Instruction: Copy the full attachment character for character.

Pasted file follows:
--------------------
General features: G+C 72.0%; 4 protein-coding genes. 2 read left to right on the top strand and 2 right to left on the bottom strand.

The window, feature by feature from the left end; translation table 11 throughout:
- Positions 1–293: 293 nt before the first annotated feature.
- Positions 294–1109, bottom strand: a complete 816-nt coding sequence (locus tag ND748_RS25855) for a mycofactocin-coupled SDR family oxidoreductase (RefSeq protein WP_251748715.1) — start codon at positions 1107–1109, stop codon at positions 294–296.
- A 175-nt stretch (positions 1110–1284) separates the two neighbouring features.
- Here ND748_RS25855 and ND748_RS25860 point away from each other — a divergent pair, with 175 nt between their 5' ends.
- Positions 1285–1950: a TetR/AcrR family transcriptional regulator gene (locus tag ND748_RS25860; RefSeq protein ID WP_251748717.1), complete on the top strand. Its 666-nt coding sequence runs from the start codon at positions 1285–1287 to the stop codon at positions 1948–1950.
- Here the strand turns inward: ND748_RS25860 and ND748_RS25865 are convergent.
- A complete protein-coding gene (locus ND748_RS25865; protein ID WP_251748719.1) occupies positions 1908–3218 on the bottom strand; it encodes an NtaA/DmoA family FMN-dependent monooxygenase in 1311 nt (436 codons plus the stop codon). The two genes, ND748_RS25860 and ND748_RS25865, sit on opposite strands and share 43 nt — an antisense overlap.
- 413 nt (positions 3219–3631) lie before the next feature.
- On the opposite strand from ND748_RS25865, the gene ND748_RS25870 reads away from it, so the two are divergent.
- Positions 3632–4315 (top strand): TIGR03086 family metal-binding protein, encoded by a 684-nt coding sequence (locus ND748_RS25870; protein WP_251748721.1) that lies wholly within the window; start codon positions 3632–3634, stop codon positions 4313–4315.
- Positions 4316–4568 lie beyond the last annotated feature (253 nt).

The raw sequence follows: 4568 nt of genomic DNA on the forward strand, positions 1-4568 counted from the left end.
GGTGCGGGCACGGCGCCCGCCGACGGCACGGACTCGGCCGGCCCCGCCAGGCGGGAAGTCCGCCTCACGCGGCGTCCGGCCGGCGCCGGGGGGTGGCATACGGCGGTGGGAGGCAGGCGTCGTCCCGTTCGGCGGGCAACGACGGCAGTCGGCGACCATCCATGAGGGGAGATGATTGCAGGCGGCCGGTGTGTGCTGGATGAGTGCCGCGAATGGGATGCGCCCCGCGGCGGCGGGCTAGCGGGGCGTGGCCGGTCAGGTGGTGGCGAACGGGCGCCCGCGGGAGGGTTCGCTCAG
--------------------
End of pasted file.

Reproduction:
General features: G+C 72.0%; 4 protein-coding genes. 2 read left to right on the top strand and 2 right to left on the bottom strand.

The window, feature by feature from the left end; translation table 11 throughout:
- Positions 1–293: 293 nt before the first annotated feature.
- Positions 294–1109, bottom strand: a complete 816-nt coding sequence (locus tag ND748_RS25855) for a mycofactocin-coupled SDR family oxidoreductase (RefSeq protein WP_251748715.1) — start codon at positions 1107–1109, stop codon at positions 294–296.
- A 175-nt stretch (positions 1110–1284) separates the two neighbouring features.
- Here ND748_RS25855 and ND748_RS25860 point away from each other — a divergent pair, with 175 nt between their 5' ends.
- Positions 1285–1950: a TetR/AcrR family transcriptional regulator gene (locus tag ND748_RS25860; RefSeq protein ID WP_251748717.1), complete on the top strand. Its 666-nt coding sequence runs from the start codon at positions 1285–1287 to the stop codon at positions 1948–1950.
- Here the strand turns inward: ND748_RS25860 and ND748_RS25865 are convergent.
- A complete protein-coding gene (locus ND748_RS25865; protein ID WP_251748719.1) occupies positions 1908–3218 on the bottom strand; it encodes an NtaA/DmoA family FMN-dependent monooxygenase in 1311 nt (436 codons plus the stop codon). The two genes, ND748_RS25860 and ND748_RS25865, sit on opposite strands and share 43 nt — an antisense overlap.
- 413 nt (positions 3219–3631) lie before the next feature.
- On the opposite strand from ND748_RS25865, the gene ND748_RS25870 reads away from it, so the two are divergent.
- Positions 3632–4315 (top strand): TIGR03086 family metal-binding protein, encoded by a 684-nt coding sequence (locus ND748_RS25870; protein WP_251748721.1) that lies wholly within the window; start codon positions 3632–3634, stop codon positions 4313–4315.
- Positions 4316–4568 lie beyond the last annotated feature (253 nt).

The raw sequence follows: 4568 nt of genomic DNA on the forward strand, positions 1-4568 counted from the left end.
GGTGCGGGCACGGCGCCCGCCGACGGCACGGACTCGGCCGGCCCCGCCAGGCGGGAAGTCCGCCTCACGCGGCGTCCGGCCGGCGCCGGGGGGTGGCATACGGCGGTGGGAGGCAGGCGTCGTCCCGTTCGGCGGGCAACGACGGCAGTCGGCGACCATCCATGAGGGGAGATGATTGCAGGCGGCCGGTGTGTGCTGGATGAGTGCCGCGAATGGGATGCGCCCCGCGGCGGCGGGCTAGCGGGGCGTGGCCGGTCAGGTGGTGGCGAACGGGCGCCCGCGGGAGGGTTCGCTCAG